Analysis: Dick’s not doing enough to keep its stores relevant
Although Dick’s overall sales decline is partly down to a shorter trading period compared to last year, this does not explain all the deterioration. On a same-store basis where the extra week of trade is removed, revenue still slipped by 2.2%. And this came off the back of a weak prior year comparative when same-store numbers dipped by 2%.
Operating and net income also fell – again, the shorter period did not help. But neither did the lower gross margin rate which was affected by reduced store productivity and higher fulfillment costs from the growth in online ordering.
One of the issues dragging down Dick’s is the loss of customers following its various positions and statements on firearms. Our data show that a lot of hunters and gun enthusiasts have migrated to retailers like Bass Pro and to smaller specialists. At the same time, Dick’s has not benefitted from an upswing in trade among those who agree with its gun policy. We make no political judgement on Dick’s stance. However, it has clearly had an adverse impact on sales.
Away from the hunting and outdoor segments – the latter of which have also been affected by a decline in hunting customers – Dick’s performed reasonably across several other categories, including apparel and footwear – especially when the problematic Under Armour brand is removed from the mix. However, we remain concerned about the shift in where business is being done. This is increasingly moving away from stores to online, where sales grew by 17% on an adjusted basis this quarter. While this shows that Dick’s investments in its website and fulfillment capabilities are paying off, it remains dilutive to margins and is undermining the performance of stores.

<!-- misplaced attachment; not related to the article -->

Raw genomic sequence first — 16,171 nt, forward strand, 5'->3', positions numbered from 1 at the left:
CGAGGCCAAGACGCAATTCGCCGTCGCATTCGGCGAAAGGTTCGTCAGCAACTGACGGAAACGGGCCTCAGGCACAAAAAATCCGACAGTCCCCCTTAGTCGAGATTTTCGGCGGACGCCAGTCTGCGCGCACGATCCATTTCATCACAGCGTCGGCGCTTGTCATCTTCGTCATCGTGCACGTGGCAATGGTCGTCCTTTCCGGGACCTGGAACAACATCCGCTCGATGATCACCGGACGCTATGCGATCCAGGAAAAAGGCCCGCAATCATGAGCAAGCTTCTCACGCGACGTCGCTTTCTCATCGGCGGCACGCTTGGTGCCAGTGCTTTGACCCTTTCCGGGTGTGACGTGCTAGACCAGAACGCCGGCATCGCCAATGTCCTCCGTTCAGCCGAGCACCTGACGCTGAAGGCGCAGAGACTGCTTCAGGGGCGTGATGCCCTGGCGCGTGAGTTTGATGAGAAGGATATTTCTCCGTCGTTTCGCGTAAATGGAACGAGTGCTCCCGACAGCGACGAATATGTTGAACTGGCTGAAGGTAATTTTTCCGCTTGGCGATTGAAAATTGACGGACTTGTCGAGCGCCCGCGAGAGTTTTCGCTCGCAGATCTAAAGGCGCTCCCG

In part, we view such cannibalization as a function of changing patterns of consumption. Indeed, we applaud Dick’s for investing in channels where its customers wish to shop. However, we also believe that the chain has not put in place adequate steps to revitalize its shops and keep them relevant in the digital era. From our data, Dick’s attains low scores for store ambience and store inspiration, where it is way below rivals like Nike, REI, Lululemon and Bass Pro. In our view, little attempt has been made to create an aspirational and engaging shopping experience —something that is vital if customers are to be enticed into stores.
A further problem for Dick’s is that it is suffering from the heavier push of non-specialists into sports. Target and Kohl’s, for example, have both increased their market share of the general sportswear category over the past year. While this has not affected more specialist areas such as equipment, it has reduced the number of occasional shoppers who use Dick’s. Notably, some of these are deterred by what they see as a confusing and hard to shop offer.
We recognize that Dick’s is making changes, including thinning out ranges and being aggressive on lease negotiation as store obligations expire and come up for renewal. It is also making strides in the development of own brands. However, we believe it needs to move faster – especially in terms of store and product proposition – if it is to improve productivity and stem the tide of defections to other retailers.
The outlook for 2019 seems reasonable. Dick’s expects to return to positive comparable in the second quarter. However, given the very soft prior year numbers this is hardly impressive. It merely underlines that there is a lot more work to do if Dick’s is to thrive.
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